Solemnity of Mary, the Holy Mother of God


My Dear Parishioners,
It might come as a surprise to you that in this short and tranquil gospel, which is proclaimed on New Year’s Day, Mary shows us how to deal with tragedy in our lives. The relevant passage is only one sentence, but it is a sentence in which every word counts. It reads, “And Mary treasured all of these things, reflecting upon them in her heart.”

Now what are the things that Mary treasured? They are the events that surround the birth of Christ. But what is peculiar about this line is it says that Mary treasured all these things. This is perplexing. If the line said that Mary treasured some of these things, it would be easy to understand. Some of the things surrounding the birth of Christ were wonderful indeed. It would make sense to treasure the angels’ song, the visit of the shepherds, the healthy baby boy that Mary brought into this world.

But the text does not say that Mary treasured some of these things, but that she treasured all of these things. This is confusing because some of the things surrounding the birth of Christ were quite horrible. Remember that Joseph was ready to divorce Mary when he discovered that she was pregnant. In time the two of them moved beyond that hurtful judgment, but it certainly left scars on the relationship. Exactly what part of that near disaster do we imagine Mary was treasuring? We cannot forget the forced and difficult journey to Bethlehem in the last few days of a pregnancy and the profound disappointment that Mary must have felt as she had to place her beautiful baby boy in a filthy manger. What was there about these hardships that Mary was holding close to her heart? Nor was it good news that wicked King Herod was trying to kill the child. His plans would eventually force the Holy Family to flee to Egypt. Was this something Mary would want to remember?

What part of this evil and violence was Mary treasuring? It is helpful to know that the Greek word here that we translate as “treasure” actually means “to hold onto” or, by extension, “to accept.” If we understand the word in this way, the text is telling us that Mary is accepting all of these tragic aspects of Jesus’ birth. Why is she accepting them? Because she understands that not to accept them would leave her life dominated by anger, denial, and depression. Mary did not choose to live that way. She did not choose to live in anger with Joseph over his failure to trust her, with depression over the impoverished and pathetic circumstances in which she needed to give birth, or denial that King Herod was truly trying to kill her son.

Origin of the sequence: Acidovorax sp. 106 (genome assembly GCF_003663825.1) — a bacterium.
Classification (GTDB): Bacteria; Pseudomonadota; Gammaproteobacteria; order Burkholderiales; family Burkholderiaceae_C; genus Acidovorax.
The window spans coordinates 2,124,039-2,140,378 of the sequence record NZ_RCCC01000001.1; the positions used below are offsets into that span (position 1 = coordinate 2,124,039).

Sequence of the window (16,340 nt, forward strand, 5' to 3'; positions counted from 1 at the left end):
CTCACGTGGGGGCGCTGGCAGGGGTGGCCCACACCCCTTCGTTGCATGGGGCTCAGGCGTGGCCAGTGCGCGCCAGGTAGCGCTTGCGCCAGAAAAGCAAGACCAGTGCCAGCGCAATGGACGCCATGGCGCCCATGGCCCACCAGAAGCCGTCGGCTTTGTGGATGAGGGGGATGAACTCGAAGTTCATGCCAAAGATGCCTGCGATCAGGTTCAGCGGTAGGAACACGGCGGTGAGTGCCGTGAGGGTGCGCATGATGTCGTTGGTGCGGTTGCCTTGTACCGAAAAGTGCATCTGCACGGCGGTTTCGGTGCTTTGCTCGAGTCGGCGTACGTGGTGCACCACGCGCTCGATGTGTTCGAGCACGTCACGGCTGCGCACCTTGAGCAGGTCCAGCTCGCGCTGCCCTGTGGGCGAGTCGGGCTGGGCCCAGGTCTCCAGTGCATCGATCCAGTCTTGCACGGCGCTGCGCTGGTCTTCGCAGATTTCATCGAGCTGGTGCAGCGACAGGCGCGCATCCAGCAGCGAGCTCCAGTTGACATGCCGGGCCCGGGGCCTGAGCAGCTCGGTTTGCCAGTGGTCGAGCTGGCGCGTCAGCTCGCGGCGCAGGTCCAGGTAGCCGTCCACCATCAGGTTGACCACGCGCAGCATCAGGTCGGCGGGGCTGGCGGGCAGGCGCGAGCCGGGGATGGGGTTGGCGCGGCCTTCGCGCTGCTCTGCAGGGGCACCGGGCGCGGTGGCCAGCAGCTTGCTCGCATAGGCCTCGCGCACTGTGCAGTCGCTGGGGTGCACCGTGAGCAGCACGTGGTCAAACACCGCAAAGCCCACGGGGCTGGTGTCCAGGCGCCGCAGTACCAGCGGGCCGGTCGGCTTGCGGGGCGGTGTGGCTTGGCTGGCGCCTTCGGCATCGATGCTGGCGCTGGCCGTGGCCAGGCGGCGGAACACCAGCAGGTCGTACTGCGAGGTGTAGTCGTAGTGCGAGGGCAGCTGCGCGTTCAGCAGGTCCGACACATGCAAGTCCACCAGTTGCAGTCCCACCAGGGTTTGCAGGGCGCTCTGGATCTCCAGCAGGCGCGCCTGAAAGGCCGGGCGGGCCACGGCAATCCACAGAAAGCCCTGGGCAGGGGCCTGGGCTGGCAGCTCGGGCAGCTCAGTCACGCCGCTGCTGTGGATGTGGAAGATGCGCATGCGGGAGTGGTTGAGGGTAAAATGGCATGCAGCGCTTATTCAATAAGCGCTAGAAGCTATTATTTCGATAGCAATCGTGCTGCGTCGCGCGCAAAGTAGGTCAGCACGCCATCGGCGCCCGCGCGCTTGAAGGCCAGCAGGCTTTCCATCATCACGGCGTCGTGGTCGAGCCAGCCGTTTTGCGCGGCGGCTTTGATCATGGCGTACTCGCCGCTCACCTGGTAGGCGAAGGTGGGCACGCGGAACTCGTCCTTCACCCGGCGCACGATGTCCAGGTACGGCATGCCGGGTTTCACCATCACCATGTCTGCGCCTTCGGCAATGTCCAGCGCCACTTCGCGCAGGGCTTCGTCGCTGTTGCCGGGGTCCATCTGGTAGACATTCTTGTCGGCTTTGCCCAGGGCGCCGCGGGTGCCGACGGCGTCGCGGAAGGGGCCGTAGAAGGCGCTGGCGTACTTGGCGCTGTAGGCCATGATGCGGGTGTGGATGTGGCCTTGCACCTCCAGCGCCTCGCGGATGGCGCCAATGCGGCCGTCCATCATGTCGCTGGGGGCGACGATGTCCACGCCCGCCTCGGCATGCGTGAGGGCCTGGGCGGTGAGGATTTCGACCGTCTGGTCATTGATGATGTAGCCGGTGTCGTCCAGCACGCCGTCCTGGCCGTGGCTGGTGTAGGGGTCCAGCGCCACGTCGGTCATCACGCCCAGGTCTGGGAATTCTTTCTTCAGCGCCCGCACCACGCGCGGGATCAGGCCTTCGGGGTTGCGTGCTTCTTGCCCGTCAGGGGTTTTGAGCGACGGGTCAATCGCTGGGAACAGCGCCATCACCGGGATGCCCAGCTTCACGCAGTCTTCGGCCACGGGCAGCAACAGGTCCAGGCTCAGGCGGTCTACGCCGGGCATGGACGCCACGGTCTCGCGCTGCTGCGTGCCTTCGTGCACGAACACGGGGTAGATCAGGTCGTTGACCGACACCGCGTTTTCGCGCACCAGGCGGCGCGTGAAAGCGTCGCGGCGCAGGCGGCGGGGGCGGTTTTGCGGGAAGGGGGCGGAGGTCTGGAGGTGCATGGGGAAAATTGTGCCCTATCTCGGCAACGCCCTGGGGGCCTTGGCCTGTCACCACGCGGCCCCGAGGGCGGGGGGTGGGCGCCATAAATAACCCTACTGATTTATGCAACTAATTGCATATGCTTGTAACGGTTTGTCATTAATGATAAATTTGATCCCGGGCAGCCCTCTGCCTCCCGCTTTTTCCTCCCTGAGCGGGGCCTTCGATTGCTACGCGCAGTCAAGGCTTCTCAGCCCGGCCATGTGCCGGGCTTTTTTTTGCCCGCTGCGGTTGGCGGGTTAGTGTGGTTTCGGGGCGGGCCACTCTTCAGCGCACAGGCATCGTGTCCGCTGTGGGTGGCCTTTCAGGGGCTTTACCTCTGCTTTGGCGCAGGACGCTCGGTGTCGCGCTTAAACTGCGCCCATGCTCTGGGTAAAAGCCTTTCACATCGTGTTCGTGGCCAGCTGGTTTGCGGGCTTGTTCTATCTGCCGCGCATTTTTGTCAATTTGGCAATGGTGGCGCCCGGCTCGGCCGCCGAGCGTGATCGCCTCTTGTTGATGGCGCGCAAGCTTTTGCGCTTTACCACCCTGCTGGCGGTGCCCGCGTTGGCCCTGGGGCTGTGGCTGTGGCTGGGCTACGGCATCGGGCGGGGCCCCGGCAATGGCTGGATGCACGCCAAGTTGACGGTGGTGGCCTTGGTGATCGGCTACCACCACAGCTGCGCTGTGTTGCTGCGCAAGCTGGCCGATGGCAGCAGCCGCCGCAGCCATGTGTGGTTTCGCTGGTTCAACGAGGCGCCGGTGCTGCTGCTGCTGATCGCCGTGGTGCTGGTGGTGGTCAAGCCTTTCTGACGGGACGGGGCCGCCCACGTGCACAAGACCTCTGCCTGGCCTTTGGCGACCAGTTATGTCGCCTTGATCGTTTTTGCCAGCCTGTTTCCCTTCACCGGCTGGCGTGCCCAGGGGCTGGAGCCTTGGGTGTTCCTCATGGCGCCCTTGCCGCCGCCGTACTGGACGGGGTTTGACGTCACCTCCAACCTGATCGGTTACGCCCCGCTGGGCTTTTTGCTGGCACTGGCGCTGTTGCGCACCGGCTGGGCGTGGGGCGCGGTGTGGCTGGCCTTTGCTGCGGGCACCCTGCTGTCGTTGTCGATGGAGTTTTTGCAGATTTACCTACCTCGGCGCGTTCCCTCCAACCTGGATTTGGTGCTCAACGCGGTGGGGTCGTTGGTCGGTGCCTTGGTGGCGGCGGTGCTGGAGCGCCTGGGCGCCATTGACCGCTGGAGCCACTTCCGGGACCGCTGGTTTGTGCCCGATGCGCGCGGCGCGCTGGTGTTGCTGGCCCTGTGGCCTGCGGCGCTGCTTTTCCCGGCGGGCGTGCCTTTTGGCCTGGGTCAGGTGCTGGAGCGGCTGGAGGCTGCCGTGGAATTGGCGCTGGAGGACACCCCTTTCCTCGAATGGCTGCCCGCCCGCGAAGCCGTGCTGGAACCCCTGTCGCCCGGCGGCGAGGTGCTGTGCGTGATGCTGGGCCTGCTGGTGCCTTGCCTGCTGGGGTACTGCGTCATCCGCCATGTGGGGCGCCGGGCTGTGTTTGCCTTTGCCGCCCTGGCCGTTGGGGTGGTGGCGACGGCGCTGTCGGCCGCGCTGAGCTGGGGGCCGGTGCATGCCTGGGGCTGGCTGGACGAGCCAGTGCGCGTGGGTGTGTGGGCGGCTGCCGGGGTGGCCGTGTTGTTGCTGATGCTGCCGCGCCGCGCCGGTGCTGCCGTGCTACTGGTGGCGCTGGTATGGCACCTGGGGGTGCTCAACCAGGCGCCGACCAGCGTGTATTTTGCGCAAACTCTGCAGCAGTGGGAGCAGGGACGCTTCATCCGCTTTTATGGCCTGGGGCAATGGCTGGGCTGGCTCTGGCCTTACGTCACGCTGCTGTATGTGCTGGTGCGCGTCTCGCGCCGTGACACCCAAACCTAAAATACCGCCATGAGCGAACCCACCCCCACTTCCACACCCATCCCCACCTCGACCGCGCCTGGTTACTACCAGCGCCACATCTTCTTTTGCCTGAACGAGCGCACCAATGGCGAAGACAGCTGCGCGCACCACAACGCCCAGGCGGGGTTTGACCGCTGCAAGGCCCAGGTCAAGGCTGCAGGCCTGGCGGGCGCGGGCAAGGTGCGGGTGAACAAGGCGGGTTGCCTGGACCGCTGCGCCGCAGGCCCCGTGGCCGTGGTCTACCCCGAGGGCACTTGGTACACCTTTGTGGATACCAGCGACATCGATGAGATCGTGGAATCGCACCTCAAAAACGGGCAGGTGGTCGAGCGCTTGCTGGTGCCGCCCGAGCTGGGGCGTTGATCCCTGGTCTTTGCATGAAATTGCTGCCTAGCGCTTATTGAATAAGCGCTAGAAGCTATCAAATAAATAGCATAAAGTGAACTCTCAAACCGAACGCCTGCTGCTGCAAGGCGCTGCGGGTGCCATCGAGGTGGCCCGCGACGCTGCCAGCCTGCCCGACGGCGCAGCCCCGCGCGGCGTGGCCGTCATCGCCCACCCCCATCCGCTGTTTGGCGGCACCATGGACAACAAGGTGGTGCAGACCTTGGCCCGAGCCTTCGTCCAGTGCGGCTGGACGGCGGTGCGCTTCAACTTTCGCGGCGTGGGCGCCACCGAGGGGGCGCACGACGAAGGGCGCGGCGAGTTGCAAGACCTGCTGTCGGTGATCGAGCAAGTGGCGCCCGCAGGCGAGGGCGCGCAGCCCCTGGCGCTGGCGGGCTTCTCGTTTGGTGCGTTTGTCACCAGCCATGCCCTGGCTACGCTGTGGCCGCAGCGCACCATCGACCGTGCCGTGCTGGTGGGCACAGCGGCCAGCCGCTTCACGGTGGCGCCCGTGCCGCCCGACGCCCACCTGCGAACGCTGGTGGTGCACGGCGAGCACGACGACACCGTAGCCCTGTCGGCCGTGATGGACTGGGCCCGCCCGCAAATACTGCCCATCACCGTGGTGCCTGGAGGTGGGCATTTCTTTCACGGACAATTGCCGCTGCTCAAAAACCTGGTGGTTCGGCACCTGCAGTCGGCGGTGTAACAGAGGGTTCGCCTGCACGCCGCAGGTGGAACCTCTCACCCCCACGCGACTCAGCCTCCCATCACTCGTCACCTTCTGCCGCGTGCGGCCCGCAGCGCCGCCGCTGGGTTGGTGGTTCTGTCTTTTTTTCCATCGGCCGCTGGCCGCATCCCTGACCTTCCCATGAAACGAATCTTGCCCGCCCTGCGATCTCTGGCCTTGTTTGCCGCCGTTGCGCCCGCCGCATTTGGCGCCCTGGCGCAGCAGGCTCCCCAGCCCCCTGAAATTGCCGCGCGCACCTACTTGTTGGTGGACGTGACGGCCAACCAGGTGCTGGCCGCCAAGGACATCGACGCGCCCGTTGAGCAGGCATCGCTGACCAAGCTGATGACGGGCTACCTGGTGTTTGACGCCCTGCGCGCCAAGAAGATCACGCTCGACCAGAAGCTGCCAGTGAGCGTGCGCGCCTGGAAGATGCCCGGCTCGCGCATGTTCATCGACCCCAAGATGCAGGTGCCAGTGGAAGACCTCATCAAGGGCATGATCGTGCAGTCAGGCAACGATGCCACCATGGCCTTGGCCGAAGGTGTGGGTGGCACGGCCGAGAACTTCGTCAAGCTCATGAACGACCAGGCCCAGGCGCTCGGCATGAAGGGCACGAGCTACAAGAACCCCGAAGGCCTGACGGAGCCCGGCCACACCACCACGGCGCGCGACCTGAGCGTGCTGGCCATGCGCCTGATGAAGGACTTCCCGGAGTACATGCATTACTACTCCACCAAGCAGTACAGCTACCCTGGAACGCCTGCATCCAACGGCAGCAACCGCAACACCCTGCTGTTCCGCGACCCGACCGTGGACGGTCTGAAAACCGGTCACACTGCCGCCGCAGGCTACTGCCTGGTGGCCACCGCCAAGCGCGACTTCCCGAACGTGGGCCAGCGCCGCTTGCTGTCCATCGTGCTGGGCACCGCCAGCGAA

Mary accepted all of these tragic aspects of Jesus’ birth. She held them. She treasured them, because they were the way the birth came about. By her example, she tells us that when we need to deal with tragic aspects of our life, we must accept them as well. “Yes, I have cancer.” “Yes, I am divorced.” “Yes, I have been hurt deeply by someone I trusted.” Such acts of acceptance do not mean that the tragic aspects of our lives are somehow good and beautiful. Our tragedies remain tragedies. But they must be claimed as our tragedies, because it is only by accepting them that we can move forward and continue to live.

But Mary does more than show us the importance of accepting our tragedies. The second part of the text reads: “reflecting upon them in her heart.” Again, the Greek is helpful. The word here translated as “reflecting” is a wonderful Greek word which literally means “to throw together.” So, the scripture is telling us that Mary first accepts the tragedies she has experienced and then “throws them together” with the rest of her life.

n “throws them together” with the rest of her life. Mary shows us then a pattern of “accepting” and “throwing together.” And what is important in this pattern is when our tragedies are thrown together with the rest of our lives, it allows the good things to win. “Yes, I am divorced, but I have friends who have stood by me throughout the entire process.” “Yes, I have been deeply hurt, but I have never been more creative in my job.” “Yes, I do have cancer, but now I see more clearly the beauty of life and am so much freer to express my love to others.”

Bad things happen to us all. When they do, the only way we can move forward, the only way that we can continue to live, is to accept those tragic things as a part of our story. And once we accept them, we can throw them together with all the good things that are still ours. This is how Mary dealt with the birth of Jesus. This is how we can, with God’s grace, deal with the tragedies of our lives so that we can continue as healthy and joyful people.

Fr. Monteleone

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